Down rounds are becoming more common in the private company ecosystem in 2023. If you’re preparing for a down round — or considering one in this difficult market — you’re not alone. 

We’ve operated in a startup-friendly venture capital (VC) market for most of the last decade. The only companies that raised down rounds, aka decreased their valuation from a previous financing round, had often run into serious hiccups.  

That’s not the case anymore. In 2023, we need to destigmatize the down round. 

A slashed valuation is a reality for more companies than ever before. Down rounds hit near five-year highs towards the end of 2022, and that trend has continued into 2023 as the fundraising power dynamic continues to swing towards venture capital.  

Even the darlings of the private company world aren’t immune. A major payment processing platform reduced its valuation by nearly 50% in its latest round in March 2023. 

A down round should no longer be a “scarlet letter” of shame next to a company logo. Many believe that the size and velocity of VCs deals handed out in 2020 and 2021 was largely unsustainable and that we're simply experiencing a correction to market norms. Companies usually aren’t failing independently; we’re just adapting to the realities of the market with necessary valuation resets.  

If your private company is considering a down round, we’re here to help. Let’s examine the cause of the down round boom and discuss some potential ways to prepare for — or prevent — a future down round. 

What is a down round? 

A down round is an equity financing round in which a private company raises capital at a lower valuation than its previous financing event. In other words, the company’s valuation has decreased since the last time it raised money. This can happen for a variety of reasons, including a lack of traction, poor financial performance or — most relevant to today —a change in market conditions.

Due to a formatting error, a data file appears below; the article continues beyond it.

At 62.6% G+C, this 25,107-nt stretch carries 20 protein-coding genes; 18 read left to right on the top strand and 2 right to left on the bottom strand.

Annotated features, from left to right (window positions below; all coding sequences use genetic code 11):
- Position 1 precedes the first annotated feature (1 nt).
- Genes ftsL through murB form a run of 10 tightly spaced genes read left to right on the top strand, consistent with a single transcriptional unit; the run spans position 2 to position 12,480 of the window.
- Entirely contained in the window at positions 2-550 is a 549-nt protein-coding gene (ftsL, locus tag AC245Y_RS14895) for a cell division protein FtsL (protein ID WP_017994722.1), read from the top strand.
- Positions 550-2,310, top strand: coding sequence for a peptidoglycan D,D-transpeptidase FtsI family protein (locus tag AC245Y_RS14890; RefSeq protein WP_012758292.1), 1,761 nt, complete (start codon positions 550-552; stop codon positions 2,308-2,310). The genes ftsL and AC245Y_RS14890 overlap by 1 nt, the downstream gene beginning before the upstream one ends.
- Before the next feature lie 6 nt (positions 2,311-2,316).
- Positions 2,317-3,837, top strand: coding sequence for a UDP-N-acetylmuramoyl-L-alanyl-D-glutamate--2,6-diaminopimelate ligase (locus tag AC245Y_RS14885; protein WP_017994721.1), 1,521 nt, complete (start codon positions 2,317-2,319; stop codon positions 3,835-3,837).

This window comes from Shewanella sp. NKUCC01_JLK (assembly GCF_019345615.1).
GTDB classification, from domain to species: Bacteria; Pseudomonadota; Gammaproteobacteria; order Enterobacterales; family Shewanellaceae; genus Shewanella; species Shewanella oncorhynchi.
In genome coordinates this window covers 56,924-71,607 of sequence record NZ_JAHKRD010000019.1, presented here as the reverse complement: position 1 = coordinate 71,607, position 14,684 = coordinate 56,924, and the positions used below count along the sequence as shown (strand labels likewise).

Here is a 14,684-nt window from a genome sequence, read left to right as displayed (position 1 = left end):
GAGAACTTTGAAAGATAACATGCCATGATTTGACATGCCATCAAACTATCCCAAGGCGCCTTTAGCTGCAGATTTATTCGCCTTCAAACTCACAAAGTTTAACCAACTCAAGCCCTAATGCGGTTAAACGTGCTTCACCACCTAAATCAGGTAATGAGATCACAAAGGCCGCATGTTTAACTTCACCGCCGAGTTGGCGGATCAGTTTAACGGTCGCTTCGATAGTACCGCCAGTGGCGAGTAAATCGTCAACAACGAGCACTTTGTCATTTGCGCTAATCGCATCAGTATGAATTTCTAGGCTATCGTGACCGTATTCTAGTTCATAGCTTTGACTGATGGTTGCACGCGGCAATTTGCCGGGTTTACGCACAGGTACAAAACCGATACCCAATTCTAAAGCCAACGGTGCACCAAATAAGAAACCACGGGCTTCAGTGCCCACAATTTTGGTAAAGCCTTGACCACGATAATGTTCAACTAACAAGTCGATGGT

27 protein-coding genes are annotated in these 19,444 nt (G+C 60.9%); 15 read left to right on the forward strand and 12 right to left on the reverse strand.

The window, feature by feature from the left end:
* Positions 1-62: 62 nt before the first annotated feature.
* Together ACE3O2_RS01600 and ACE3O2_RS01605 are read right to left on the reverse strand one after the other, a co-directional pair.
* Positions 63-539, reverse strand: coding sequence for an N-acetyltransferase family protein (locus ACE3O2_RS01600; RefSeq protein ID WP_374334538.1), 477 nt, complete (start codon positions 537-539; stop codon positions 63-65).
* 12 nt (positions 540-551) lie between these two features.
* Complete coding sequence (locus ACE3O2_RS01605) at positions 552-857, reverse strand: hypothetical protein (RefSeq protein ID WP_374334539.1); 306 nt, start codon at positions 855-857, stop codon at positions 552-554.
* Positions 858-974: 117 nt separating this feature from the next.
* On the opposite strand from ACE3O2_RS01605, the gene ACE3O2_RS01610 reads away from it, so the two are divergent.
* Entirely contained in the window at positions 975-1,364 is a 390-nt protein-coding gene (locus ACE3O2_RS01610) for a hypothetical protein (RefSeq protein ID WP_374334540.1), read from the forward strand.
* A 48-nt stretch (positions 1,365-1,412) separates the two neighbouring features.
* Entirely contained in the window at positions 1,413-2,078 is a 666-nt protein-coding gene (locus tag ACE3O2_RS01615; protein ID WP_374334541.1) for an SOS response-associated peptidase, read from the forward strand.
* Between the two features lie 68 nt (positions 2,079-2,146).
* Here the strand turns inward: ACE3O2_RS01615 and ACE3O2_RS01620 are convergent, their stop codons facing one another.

For example, a few years ago, a payment processing company raised several million dollars at a considerably high valuation over $95 billion and two years later it raised money at a lower valuation of $50 billion. 

Down rounds can affect companies across industries and stages. Even some software companies that have achieved billion-dollar valuations have taken on strategic down rounds in the past two years. 

Despite their prevalence, down rounds have often been viewed as a negative signal. They can indicate that a company is struggling or that its growth prospects are not as strong as previously thought. As a result, down rounds can be stigmatized, and companies may try to avoid them at all costs. 

What’s causing down rounds in 2023? 

Simply put, the craziness of 2020 and 2021 had a strong impact on the current market correction. 

COVID created a fertile funding environment for private companies, due in part to low-interest rates and the rise in remote work. Trying to secure a fundraising check from a VC firm became significantly easier. Growth metrics were deprioritized and a “growth at all costs” mentality won out. 

Companies with as low as $10 million in ARR were suddenly handed billion-dollar valuations. That’s a revenue multiple of 100X in a world where a 10X multiple is highly recognized. It would be nearly impossible for any company to live up to that sort of valuation. 

Now amidst the economic downturn, VCs are tightening their deal flow. Term sheets are getting stricter. Companies are restructuring their cap tables and doing what they can to endure current market situation — but they still need capital. 

Offers with 100X revenue multiples are rare. Anyone that raised above their britches might need to do a reality check. 

Avoiding a down round